An integral part of the anthology are the 60+ diagrams and miniatures. These are amazingly colorful and, in the case of the computistical and astronomical diagrams, highly precisely illuminated. Here, the colors serve not only for aesthetics and legibility, but in some cases also clearly reflect the content of the diagram in question. Thus, the color selection is by no means random and was extremely well considered.
Most densely illuminated, with 41 miniatures on only nine pages, is the part of the manuscript on the constellations. Here almost every short explanation of a constellation is accompanied by a small illustration. In it, the individual stars that make up the constellations are indicated by orange dots.

A Mysterious History

The exact circumstances of the origin of the early medieval manuscript have not been handed down. Thus, Laon can also only be presumed as the place of origin. However, researchers are relatively unanimous that the manuscript was created in the north of what is now France. Little is also known about its medieval and early modern history. The codex did not appear in the library of Notre-Dame de Laon Cathedral until the mid-17th century. After the French Revolution, it went to the Bibliothèque communale of Laon, now known as the Médiathèque Suzanne-Martinet.


Alternative Titles
Size / Format
188 pages / 29.5 × 18.5 cm
9th century
Carolingian minuscule Uncial
More than 60 miniatures and diagrams
Astronomical and computistic miscellany with Isidore of Seville's "De natura rerum", excerpts from book III of his "Sententiae" as well as some liturgical texts
Previous Owners
Library of the Cathedral Notre-Dame de Laon

Available facsimile editions:
Laon Computistical Miscellany – Piaf – MS 422 – Médiathèque Suzanne-Martinet (Laon, France)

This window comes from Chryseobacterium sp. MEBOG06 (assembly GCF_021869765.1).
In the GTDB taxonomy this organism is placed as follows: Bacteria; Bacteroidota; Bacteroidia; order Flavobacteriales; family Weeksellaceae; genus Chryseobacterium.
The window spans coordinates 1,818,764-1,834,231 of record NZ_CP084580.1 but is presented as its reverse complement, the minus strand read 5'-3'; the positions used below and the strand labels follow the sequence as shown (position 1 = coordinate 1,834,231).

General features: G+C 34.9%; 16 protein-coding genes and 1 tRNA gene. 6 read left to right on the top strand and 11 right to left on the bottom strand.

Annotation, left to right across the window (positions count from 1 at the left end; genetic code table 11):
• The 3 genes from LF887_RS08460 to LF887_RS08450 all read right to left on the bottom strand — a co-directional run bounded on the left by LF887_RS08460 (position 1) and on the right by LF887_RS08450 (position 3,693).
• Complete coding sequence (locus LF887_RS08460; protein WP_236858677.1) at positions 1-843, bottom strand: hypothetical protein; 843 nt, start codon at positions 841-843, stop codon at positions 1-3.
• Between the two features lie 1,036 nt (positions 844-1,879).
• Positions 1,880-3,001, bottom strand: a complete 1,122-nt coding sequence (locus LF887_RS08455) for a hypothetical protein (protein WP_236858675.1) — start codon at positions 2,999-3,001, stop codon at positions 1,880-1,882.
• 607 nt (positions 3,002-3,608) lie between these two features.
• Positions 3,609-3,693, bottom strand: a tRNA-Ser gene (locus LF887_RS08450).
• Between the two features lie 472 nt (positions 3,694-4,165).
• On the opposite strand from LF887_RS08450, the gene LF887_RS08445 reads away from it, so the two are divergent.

PIAF – Madrid, 2023
Limited Edition: 400 copies
Detail Picture

Laon Computistical Miscellany

Argo Navis

This constellation, first described by Ptolemy and now obsolete, shows the ship Argo, lt. argo navis. The depiction is based on the ancient saga of the Argonauts from Greek mythology, which tells of Jason's search for the Golden Fleece. He and his companions start the journey on the legendary fast ship Argo, after which they were called Argonauts.
Typical for the representation of the constellation are the curved bow of the ship and its two striking oars.

Laon Computistical Miscellany – Piaf – MS 422 – Médiathèque Suzanne-Martinet (Laon, France)
Single Page

Laon Computistical Miscellany

The Four Seasons

This colorful diagram shows a wheel of twelve months, from the central section of which spring four schematically depicted female figures representing the seasons. With their outstretched arms, they each occupy three sections of the circle diagram, each corresponding to three months.

The figures and "spokes" of the wheel-like diagram are remarkably colorful. It is striking that the personifications of spring and autumn have been designed in two colors: blue on the left and orange on the right. This choice of color reflects the equinoxes in March and September and the transition from the warmly colored summertime on the right half of the diagram to the coolly colored wintertime on the left half. Thus, the personifications of summer and winter are also colored according to their season: light orange and icy blue.

Laon Computistical Miscellany – Piaf – MS 422 – Médiathèque Suzanne-Martinet (Laon, France)
Facsimile Editions

#1 Isidorus Hispalensis

PIAF – Madrid, 2023

Publisher: PIAF – Madrid, 2023
Limited Edition: 400 copies
Binding: Brown leather and wood, leather clasp. Facsimile and commentary come in a protective case.
Commentary: 1 volume in preparation, first half of 2024
Language: Spanish
1 volume: Exact reproduction of the original document (extent, color and size) Reproduction of the entire original document as detailed as possible (scope, format, colors). The binding may not correspond to the original or current document binding.
New Publication
Publisher's price (new)